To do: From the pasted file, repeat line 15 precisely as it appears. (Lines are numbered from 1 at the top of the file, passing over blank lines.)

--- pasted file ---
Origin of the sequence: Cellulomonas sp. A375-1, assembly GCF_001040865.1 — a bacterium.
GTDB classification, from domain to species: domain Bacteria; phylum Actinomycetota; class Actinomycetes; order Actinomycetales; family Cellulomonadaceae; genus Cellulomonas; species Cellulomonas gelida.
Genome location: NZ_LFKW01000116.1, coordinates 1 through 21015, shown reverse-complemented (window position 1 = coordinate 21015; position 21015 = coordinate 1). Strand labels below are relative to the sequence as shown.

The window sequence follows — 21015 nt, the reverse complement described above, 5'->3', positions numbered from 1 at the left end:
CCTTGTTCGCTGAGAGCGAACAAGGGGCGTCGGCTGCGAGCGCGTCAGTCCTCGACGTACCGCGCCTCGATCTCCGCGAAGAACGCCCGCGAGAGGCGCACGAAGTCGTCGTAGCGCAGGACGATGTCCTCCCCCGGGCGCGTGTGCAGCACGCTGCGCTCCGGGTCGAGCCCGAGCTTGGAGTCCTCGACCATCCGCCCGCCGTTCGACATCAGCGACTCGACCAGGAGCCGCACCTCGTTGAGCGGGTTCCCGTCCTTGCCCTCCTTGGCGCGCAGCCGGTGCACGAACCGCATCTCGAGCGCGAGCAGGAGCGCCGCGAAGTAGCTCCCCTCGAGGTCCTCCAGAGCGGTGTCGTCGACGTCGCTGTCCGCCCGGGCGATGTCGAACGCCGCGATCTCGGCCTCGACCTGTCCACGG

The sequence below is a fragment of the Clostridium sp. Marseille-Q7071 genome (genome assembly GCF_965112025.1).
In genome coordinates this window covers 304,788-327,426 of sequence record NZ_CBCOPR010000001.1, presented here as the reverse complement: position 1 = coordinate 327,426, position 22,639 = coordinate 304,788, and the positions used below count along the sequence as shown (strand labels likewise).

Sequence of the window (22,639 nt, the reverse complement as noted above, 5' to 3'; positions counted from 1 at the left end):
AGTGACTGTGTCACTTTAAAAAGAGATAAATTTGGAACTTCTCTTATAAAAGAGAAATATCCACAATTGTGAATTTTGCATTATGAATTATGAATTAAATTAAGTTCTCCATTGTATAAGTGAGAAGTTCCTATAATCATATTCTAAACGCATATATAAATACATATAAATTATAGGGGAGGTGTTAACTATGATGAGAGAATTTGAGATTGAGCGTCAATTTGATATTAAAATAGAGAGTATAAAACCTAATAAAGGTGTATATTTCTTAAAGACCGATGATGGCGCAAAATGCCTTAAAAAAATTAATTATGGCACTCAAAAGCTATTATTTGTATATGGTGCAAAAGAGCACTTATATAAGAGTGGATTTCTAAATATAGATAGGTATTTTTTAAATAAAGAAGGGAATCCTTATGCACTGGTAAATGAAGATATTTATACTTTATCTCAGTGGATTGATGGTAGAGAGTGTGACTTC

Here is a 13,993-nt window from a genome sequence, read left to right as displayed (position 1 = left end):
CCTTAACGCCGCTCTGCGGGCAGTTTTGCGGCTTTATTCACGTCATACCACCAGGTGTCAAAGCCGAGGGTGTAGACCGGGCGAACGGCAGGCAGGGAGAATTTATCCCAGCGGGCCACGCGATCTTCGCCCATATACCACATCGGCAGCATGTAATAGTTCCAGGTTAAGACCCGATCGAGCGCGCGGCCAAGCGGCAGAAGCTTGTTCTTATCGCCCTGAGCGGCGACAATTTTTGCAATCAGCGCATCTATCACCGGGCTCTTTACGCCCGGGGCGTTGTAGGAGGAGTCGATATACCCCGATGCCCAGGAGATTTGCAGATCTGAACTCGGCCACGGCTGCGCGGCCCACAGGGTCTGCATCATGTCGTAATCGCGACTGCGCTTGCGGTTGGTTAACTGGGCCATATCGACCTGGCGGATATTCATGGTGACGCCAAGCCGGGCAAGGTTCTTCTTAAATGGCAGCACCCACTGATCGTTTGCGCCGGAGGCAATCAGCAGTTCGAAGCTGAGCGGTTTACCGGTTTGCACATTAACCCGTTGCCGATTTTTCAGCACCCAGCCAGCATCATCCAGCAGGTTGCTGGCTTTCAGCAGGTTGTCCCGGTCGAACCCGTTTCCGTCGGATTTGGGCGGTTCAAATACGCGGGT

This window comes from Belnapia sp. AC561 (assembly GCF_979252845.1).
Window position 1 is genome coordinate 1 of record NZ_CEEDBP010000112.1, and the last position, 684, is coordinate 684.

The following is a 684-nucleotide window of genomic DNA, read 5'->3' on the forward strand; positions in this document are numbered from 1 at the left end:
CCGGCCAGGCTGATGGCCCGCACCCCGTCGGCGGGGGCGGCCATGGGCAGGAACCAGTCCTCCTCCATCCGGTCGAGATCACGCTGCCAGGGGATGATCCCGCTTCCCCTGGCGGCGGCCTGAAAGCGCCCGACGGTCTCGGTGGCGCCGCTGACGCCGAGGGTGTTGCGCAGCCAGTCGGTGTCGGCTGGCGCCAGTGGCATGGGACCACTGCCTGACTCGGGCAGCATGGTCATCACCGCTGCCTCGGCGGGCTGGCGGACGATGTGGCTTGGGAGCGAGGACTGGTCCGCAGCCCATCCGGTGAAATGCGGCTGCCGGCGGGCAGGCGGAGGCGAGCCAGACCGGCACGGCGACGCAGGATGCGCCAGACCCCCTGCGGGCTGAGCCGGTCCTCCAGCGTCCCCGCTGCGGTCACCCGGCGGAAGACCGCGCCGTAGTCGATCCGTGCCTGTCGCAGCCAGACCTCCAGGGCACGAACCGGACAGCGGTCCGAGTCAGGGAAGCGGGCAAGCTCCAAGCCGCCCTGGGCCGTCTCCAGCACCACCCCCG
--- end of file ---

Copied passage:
CCGGCCAGGCTGATGGCCCGCACCCCGTCGGCGGGGGCGGCCATGGGCAGGAACCAGTCCTCCTCCATCCGGTCGAGATCACGCTGCCAGGGGATGATCCCGCTTCCCCTGGCGGCGGCCTGAAAGCGCCCGACGGTCTCGGTGGCGCCGCTGACGCCGAGGGTGTTGCGCAGCCAGTCGGTGTCGGCTGGCGCCAGTGGCATGGGACCACTGCCTGACTCGGGCAGCATGGTCATCACCGCTGCCTCGGCGGGCTGGCGGACGATGTGGCTTGGGAGCGAGGACTGGTCCGCAGCCCATCCGGTGAAATGCGGCTGCCGGCGGGCAGGCGGAGGCGAGCCAGACCGGCACGGCGACGCAGGATGCGCCAGACCCCCTGCGGGCTGAGCCGGTCCTCCAGCGTCCCCGCTGCGGTCACCCGGCGGAAGACCGCGCCGTAGTCGATCCGTGCCTGTCGCAGCCAGACCTCCAGGGCACGAACCGGACAGCGGTCCGAGTCAGGGAAGCGGGCAAGCTCCAAGCCGCCCTGGGCCGTCTCCAGCACCACCCCCG